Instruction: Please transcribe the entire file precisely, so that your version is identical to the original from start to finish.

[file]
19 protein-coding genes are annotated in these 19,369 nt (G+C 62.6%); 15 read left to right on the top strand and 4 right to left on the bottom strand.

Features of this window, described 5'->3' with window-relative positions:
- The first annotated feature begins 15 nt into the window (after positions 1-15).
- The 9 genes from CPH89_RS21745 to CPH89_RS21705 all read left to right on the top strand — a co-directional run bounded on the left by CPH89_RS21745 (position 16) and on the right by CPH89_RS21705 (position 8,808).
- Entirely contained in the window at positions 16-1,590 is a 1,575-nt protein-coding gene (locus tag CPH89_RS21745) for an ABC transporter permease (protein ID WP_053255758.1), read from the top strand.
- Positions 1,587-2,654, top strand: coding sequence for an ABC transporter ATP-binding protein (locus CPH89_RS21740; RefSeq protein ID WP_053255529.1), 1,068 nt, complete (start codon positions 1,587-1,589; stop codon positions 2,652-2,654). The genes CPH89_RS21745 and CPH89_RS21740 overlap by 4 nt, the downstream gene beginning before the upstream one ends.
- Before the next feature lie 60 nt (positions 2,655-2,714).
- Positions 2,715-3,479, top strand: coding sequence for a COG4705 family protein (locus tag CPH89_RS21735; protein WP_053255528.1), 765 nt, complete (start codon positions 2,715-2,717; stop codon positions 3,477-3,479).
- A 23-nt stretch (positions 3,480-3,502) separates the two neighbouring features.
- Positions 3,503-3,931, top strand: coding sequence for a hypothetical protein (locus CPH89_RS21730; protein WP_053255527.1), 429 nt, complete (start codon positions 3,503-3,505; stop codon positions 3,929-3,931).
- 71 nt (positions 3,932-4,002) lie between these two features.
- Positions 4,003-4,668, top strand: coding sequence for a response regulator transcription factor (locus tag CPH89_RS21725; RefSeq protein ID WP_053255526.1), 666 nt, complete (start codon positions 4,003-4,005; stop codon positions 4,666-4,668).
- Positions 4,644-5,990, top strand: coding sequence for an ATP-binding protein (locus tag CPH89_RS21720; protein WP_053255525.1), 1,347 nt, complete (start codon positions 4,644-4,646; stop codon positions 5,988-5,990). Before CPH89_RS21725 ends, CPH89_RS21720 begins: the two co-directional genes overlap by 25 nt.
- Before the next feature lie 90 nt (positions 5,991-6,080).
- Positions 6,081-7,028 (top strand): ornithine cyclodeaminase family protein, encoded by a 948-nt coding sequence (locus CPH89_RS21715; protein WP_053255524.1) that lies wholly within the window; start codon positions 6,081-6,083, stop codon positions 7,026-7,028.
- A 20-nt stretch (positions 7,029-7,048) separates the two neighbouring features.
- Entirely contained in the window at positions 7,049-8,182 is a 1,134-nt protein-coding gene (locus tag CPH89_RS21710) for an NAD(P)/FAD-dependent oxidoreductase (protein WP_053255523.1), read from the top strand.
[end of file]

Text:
19 protein-coding genes are annotated in these 19,369 nt (G+C 62.6%); 15 read left to right on the top strand and 4 right to left on the bottom strand.

Features of this window, described 5'->3' with window-relative positions:
- The first annotated feature begins 15 nt into the window (after positions 1-15).
- The 9 genes from CPH89_RS21745 to CPH89_RS21705 all read left to right on the top strand — a co-directional run bounded on the left by CPH89_RS21745 (position 16) and on the right by CPH89_RS21705 (position 8,808).
- Entirely contained in the window at positions 16-1,590 is a 1,575-nt protein-coding gene (locus tag CPH89_RS21745) for an ABC transporter permease (protein ID WP_053255758.1), read from the top strand.
- Positions 1,587-2,654, top strand: coding sequence for an ABC transporter ATP-binding protein (locus CPH89_RS21740; RefSeq protein ID WP_053255529.1), 1,068 nt, complete (start codon positions 1,587-1,589; stop codon positions 2,652-2,654). The genes CPH89_RS21745 and CPH89_RS21740 overlap by 4 nt, the downstream gene beginning before the upstream one ends.
- Before the next feature lie 60 nt (positions 2,655-2,714).
- Positions 2,715-3,479, top strand: coding sequence for a COG4705 family protein (locus tag CPH89_RS21735; protein WP_053255528.1), 765 nt, complete (start codon positions 2,715-2,717; stop codon positions 3,477-3,479).
- A 23-nt stretch (positions 3,480-3,502) separates the two neighbouring features.
- Positions 3,503-3,931, top strand: coding sequence for a hypothetical protein (locus CPH89_RS21730; protein WP_053255527.1), 429 nt, complete (start codon positions 3,503-3,505; stop codon positions 3,929-3,931).
- 71 nt (positions 3,932-4,002) lie between these two features.
- Positions 4,003-4,668, top strand: coding sequence for a response regulator transcription factor (locus tag CPH89_RS21725; RefSeq protein ID WP_053255526.1), 666 nt, complete (start codon positions 4,003-4,005; stop codon positions 4,666-4,668).
- Positions 4,644-5,990, top strand: coding sequence for an ATP-binding protein (locus tag CPH89_RS21720; protein WP_053255525.1), 1,347 nt, complete (start codon positions 4,644-4,646; stop codon positions 5,988-5,990). Before CPH89_RS21725 ends, CPH89_RS21720 begins: the two co-directional genes overlap by 25 nt.
- Before the next feature lie 90 nt (positions 5,991-6,080).
- Positions 6,081-7,028 (top strand): ornithine cyclodeaminase family protein, encoded by a 948-nt coding sequence (locus CPH89_RS21715; protein WP_053255524.1) that lies wholly within the window; start codon positions 6,081-6,083, stop codon positions 7,026-7,028.
- A 20-nt stretch (positions 7,029-7,048) separates the two neighbouring features.
- Entirely contained in the window at positions 7,049-8,182 is a 1,134-nt protein-coding gene (locus tag CPH89_RS21710) for an NAD(P)/FAD-dependent oxidoreductase (protein WP_053255523.1), read from the top strand.